TV gun violence in popular prime-time broadcast dramas has increased steadily over almost two decades, paralleling trends in U.S. homicide deaths attributable to firearms, APPC research found.
In a new study, researchers at the University of Pennsylvania find that scenes of unjustified and justified violence in movies activate different parts of the adolescent brain. When movie characters engage in violence that is seen as justified, there is a synchronized response among viewers in a part of the brain involved in moral evaluation, suggesting that viewers see it as acceptable for protection.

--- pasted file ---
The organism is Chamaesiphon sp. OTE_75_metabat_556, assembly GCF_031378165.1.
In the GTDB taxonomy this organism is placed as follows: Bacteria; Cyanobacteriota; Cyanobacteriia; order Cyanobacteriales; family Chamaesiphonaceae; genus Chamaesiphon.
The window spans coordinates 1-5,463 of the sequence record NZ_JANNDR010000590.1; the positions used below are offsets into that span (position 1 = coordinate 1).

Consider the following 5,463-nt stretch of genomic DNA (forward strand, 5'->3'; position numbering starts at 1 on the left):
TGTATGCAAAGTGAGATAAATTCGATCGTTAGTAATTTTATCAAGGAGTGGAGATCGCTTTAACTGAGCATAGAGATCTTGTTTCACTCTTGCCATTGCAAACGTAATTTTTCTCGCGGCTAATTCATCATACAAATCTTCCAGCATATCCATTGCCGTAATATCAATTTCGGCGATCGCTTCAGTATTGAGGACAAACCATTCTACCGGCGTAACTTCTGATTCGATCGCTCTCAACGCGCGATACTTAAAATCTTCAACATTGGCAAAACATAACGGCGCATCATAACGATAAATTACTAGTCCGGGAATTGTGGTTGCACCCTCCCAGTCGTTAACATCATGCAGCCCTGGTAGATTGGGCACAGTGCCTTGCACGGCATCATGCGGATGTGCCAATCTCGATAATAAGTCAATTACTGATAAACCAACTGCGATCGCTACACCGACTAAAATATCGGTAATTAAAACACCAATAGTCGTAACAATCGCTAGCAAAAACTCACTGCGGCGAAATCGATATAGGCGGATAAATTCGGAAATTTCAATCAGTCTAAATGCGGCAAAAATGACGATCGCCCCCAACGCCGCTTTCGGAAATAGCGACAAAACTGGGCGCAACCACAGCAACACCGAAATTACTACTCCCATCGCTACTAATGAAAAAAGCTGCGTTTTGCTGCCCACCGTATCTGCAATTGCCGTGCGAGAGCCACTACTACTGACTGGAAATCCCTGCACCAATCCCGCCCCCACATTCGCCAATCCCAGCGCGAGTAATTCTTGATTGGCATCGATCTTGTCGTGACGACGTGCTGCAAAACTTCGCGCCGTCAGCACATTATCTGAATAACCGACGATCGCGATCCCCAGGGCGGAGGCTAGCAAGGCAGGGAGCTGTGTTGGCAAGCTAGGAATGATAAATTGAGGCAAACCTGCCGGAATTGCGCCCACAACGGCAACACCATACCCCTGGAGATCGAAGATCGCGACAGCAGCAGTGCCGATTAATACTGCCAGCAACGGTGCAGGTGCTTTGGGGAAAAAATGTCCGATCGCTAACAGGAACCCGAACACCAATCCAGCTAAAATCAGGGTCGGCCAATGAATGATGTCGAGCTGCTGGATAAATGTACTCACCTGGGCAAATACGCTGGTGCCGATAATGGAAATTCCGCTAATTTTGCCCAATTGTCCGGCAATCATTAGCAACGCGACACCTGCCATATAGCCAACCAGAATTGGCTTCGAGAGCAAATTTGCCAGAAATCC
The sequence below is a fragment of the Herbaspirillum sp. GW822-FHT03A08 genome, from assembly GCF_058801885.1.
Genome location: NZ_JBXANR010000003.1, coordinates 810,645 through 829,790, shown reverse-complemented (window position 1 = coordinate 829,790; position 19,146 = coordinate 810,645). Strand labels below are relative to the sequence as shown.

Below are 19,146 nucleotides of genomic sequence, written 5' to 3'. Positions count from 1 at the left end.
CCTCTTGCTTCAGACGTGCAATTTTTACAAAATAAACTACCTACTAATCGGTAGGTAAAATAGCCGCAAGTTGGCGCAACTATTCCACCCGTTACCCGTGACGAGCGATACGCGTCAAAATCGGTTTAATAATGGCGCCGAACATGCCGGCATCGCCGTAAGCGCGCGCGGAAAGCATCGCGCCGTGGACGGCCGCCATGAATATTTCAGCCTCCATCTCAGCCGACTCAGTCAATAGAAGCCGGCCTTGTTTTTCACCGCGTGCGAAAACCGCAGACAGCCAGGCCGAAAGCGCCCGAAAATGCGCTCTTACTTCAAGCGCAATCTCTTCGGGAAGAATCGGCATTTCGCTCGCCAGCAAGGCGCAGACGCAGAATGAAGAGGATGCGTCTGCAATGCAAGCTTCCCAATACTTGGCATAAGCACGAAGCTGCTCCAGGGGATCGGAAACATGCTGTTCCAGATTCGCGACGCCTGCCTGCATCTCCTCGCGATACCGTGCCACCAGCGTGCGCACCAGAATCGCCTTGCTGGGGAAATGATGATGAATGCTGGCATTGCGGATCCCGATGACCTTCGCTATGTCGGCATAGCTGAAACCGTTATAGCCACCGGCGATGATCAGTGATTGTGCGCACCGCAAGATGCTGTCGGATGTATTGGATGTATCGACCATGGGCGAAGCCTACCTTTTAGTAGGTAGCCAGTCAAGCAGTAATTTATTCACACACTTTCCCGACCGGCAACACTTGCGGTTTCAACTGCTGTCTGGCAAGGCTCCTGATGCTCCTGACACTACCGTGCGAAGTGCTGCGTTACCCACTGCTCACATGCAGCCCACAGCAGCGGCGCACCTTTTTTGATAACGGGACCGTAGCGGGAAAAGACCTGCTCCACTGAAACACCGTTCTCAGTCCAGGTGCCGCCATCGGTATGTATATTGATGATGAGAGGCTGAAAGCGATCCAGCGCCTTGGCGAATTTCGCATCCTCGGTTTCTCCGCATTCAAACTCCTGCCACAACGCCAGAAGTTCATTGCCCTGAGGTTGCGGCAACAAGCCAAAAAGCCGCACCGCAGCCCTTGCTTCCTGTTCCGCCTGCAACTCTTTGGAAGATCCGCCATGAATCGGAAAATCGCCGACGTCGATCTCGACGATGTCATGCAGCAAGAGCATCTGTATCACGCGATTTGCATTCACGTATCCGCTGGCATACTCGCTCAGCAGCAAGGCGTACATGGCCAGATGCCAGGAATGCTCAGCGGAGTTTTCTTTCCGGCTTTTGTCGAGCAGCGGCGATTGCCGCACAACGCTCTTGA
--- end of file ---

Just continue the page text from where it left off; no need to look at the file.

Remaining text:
In a pilot study, APPC researchers found that the American TV show "Jane the Virgin" features more risk behavior and less healthy behavior than the Spanish-language telenovela it was adapted from, "Juana la Virgen."
Parents are more willing to let their children see intense gun violence in PG-13 movies when the violence appears “justified,” used to defend a loved one or for self-protection, than when it has no socially redeeming purpose, a new study finds.